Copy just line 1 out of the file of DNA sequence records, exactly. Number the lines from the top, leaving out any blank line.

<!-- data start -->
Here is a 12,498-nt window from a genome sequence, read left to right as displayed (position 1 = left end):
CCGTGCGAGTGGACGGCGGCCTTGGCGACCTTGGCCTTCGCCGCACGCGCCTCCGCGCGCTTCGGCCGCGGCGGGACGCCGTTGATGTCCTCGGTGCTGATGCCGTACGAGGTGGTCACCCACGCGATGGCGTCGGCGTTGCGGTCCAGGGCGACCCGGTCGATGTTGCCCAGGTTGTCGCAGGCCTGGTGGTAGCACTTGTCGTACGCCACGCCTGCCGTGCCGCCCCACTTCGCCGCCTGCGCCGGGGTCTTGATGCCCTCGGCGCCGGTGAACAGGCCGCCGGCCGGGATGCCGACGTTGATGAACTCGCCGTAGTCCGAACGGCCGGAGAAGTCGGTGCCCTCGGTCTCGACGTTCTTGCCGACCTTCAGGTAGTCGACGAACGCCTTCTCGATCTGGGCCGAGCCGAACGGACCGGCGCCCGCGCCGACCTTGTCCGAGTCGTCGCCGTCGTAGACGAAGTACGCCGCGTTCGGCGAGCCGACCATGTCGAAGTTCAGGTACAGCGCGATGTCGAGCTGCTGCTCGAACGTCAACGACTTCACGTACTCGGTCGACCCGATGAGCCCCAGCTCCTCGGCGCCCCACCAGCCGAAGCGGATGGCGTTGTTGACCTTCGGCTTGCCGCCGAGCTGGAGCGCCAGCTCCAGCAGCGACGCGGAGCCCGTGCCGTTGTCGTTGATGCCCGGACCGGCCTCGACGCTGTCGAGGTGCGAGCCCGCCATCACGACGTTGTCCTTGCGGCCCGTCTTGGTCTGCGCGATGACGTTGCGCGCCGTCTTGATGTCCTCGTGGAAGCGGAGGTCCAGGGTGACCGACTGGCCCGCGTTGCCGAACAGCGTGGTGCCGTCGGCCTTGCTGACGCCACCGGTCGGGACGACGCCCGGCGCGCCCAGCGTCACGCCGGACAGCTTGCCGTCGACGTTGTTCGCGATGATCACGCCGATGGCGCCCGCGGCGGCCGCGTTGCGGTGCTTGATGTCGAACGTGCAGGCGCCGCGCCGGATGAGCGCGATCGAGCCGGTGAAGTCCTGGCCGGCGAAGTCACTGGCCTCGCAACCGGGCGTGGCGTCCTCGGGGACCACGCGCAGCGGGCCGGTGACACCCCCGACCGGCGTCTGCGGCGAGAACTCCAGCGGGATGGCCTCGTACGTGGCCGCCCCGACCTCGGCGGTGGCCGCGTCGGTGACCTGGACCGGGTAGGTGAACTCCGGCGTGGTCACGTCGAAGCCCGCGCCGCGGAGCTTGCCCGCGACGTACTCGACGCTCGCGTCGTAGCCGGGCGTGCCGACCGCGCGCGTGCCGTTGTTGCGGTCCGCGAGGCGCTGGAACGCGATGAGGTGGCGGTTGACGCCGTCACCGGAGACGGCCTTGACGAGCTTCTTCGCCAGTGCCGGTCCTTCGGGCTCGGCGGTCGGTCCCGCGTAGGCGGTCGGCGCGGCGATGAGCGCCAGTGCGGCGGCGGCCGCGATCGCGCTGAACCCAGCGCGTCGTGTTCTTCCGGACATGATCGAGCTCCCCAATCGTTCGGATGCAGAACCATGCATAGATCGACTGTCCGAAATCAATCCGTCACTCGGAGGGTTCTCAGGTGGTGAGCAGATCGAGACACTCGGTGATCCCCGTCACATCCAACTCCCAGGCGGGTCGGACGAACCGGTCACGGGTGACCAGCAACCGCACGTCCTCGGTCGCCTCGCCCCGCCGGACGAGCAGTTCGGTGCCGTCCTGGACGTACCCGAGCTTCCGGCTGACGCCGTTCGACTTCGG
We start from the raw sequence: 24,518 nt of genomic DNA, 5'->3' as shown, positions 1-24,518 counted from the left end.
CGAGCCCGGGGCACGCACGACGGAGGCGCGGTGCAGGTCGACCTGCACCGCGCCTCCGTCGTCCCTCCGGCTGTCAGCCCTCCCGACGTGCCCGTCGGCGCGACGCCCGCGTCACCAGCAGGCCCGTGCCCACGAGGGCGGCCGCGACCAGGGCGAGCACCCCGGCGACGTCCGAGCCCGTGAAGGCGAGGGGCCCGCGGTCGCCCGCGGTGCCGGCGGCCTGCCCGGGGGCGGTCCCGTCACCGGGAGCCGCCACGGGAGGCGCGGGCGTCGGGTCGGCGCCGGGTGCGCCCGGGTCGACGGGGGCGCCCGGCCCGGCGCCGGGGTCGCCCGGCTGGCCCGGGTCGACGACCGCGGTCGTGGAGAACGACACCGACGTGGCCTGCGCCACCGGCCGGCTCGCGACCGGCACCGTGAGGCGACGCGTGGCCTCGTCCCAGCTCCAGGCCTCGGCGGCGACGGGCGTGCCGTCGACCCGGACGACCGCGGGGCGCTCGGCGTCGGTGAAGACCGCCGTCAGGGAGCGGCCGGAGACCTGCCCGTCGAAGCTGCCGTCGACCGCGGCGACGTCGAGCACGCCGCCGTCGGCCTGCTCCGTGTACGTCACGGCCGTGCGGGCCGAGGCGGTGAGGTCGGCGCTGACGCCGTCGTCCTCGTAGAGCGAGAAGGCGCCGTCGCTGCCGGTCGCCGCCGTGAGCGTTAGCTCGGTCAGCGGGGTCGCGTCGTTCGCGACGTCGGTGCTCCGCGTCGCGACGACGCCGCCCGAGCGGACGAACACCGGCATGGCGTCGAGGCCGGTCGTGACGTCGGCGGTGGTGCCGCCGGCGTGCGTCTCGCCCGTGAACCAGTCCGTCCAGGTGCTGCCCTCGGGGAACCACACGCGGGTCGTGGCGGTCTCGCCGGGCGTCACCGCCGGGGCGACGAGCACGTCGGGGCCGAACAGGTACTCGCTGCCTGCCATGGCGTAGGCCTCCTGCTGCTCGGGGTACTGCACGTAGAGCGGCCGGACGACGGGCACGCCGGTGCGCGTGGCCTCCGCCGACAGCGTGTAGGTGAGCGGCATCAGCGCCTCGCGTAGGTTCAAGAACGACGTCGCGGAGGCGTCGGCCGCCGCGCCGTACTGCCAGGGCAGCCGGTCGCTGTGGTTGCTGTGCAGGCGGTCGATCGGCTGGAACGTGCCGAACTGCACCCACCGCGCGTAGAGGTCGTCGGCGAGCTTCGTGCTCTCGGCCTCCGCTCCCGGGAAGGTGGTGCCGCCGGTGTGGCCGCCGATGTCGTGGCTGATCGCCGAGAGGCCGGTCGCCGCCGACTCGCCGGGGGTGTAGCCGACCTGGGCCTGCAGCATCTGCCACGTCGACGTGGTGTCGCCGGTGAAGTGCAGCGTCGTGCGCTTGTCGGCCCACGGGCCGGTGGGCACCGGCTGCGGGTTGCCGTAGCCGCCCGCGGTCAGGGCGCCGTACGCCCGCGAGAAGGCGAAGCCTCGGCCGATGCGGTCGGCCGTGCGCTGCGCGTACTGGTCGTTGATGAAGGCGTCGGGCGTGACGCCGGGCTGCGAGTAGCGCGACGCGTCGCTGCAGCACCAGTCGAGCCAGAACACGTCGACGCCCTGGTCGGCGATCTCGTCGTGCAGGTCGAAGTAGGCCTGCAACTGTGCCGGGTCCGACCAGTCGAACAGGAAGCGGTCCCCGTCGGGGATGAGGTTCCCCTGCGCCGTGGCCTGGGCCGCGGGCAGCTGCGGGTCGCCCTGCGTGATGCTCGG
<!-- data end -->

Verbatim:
Here is a 12,498-nt window from a genome sequence, read left to right as displayed (position 1 = left end):